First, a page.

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Friday, October 17, 2014

Walls: Americans in Mexico

"Before I built a wall I'd ask to know 
What I was walling in or walling out, 
And to whom I was like to give offence. 
Something there is that doesn't love a wall, 
That wants it down."

Mending Wall, Robert Frost (1874-1963)

The United States of America does not sit in splendid isolation on the North American continent; it is sandwiched between the foreign sovereign countries of Canada and Mexico with two extravagantly long and until very recently, relatively undefended borders.  9/11 changed so much as Americans, who had felt protected by the vast oceans between their country and the rest of the world, suddenly realized that they were far more vulnerable then they ever dreamed. 

Thus no one should be surprised that the United States began paying more attention to its "near abroad" in the years that followed that catastrophe and so in 2006 US lawmakers passed a bill to build a 700 mile wall on the border between the United States of America and the United States of Mexico.  A very popular project in the USA;  it passed the House and the Senate with comfortable majorities and was signed into law by President Bush.  A wall is a powerful symbol and one's interpretation and feelings about it depend greatly on where one sits in relation to it.

As the United States government was building this wall, a large number of American citizens were either already on the other side of it in Mexico or were merrily heading past it going south. I am endlessly fascinated by how Americans and their government in the US focus entirely on the flow into the US and pay absolutely no attention whatsoever to the outbound flow (unless, of course, it is to focus on the few who go off to join terrorists groups, for example).

Just a few short years after this wall project kicked off Sheila Croucher published the results of a study she made of Americans in Mexico called The Other Side of the Fence.  A lot to like in this book - she asks some very good (troubling even) questions about what she found.  However, I think a few caveats are in order here first.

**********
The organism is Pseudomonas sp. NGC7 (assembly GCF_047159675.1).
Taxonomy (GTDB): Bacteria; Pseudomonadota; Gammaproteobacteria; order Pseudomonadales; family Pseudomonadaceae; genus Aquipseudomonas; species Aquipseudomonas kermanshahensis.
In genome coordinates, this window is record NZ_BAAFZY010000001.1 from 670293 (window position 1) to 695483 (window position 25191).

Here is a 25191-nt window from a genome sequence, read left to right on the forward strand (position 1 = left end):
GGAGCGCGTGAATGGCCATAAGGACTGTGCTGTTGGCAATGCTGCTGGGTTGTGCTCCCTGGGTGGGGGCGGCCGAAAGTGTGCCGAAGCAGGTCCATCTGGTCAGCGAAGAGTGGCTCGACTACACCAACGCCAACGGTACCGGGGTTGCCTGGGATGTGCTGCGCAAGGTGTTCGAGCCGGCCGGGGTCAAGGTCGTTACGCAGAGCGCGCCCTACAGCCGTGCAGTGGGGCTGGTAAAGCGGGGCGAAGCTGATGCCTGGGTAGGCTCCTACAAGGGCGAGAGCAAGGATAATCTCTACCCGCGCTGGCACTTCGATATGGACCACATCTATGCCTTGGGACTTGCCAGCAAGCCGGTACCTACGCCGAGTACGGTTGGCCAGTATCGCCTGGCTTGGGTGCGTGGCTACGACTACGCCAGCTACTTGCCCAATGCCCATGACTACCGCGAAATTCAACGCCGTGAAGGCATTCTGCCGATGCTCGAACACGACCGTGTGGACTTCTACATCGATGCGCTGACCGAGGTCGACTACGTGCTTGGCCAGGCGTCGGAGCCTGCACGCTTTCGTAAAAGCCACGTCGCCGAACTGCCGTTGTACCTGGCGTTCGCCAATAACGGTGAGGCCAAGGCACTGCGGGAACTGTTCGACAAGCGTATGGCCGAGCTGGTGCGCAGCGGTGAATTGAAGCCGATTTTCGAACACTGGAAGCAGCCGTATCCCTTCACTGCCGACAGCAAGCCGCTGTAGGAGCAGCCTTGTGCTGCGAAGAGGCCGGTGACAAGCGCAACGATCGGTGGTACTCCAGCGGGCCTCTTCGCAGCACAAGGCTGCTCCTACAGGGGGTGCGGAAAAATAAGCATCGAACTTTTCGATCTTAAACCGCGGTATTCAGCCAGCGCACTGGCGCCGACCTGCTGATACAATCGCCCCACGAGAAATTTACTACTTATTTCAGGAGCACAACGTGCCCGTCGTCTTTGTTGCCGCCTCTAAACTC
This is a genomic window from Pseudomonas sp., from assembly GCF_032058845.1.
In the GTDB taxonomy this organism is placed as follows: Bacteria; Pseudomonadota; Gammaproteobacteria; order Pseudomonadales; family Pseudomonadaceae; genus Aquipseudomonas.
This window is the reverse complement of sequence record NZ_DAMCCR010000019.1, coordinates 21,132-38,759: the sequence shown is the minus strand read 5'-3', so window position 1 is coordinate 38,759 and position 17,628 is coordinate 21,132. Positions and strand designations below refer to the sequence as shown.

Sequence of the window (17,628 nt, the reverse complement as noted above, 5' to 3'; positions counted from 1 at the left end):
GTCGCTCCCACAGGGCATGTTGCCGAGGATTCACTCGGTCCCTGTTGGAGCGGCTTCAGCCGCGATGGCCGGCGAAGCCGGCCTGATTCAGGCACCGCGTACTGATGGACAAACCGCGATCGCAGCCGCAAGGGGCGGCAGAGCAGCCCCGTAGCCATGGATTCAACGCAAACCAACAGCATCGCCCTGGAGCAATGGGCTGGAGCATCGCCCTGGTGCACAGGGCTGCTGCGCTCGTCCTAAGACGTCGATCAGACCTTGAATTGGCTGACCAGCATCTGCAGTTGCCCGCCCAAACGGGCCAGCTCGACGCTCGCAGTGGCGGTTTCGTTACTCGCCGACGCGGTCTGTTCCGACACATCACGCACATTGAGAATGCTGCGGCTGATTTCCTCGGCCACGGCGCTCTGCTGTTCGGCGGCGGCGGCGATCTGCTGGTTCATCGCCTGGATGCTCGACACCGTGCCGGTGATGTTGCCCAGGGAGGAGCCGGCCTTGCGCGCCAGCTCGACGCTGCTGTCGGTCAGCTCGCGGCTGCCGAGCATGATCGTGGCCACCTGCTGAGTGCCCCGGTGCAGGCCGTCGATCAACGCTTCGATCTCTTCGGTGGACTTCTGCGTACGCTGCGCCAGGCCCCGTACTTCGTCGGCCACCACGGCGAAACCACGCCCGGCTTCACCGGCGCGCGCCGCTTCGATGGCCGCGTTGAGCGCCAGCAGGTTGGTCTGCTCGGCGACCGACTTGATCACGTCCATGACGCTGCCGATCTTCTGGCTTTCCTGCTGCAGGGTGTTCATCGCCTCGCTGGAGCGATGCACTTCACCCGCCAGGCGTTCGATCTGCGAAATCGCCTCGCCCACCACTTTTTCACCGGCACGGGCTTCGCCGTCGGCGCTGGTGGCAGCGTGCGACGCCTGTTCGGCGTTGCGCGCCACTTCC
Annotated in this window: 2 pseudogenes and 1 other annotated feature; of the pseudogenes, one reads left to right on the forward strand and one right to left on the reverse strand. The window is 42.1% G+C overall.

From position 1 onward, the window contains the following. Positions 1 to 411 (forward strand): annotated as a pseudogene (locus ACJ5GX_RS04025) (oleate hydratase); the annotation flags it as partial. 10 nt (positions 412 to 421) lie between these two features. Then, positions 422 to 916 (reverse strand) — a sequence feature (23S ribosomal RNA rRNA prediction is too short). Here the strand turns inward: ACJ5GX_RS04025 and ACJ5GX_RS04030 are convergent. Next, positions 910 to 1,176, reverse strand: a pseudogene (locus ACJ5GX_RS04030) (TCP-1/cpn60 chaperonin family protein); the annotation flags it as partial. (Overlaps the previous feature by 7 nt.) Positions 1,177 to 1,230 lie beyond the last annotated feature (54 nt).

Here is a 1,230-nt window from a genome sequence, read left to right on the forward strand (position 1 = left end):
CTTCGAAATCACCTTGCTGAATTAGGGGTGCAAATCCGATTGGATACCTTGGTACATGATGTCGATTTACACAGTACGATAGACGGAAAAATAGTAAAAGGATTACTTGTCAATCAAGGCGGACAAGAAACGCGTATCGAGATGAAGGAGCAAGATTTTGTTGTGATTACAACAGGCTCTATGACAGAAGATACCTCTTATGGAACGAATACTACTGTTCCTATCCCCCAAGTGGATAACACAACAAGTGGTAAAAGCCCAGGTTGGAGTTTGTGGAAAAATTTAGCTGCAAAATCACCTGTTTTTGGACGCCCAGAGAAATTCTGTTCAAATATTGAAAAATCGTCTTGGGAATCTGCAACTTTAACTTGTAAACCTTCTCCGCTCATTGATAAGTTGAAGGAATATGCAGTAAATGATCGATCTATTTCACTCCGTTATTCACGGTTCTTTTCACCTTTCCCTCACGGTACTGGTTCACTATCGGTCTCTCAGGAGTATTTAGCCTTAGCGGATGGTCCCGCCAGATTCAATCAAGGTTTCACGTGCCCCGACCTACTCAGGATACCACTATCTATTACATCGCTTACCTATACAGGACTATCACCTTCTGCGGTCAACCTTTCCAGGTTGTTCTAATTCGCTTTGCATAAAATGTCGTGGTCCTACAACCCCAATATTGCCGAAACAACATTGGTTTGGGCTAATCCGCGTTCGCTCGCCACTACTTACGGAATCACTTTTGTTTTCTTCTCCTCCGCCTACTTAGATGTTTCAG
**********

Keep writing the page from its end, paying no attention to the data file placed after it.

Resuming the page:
The study was limited to two towns in Mexico that have significant American communities. She conducted extensive interviews and spent time in these communities observing them.  What she wrote was a "thick description" of them based on what she was told and what she saw.  Moreover, there is not much distance between her and her subjects :  she is a homeland American academic studying Americans in a different context where language and common culture are a given, not an issue.  An argument could be made that she is simply exposing a kind of narcissism of small differences between these people and their compatriots on the other side of the wall.  Also the strong reliance on personal interviews can be suspect because people are not necessarily honest.  One could argue that she didn't spend enough time there to get a broad enough perspective. I have an extended family member living in Mexico and I did not recognize her at all in any of the portraits painted by Croucher.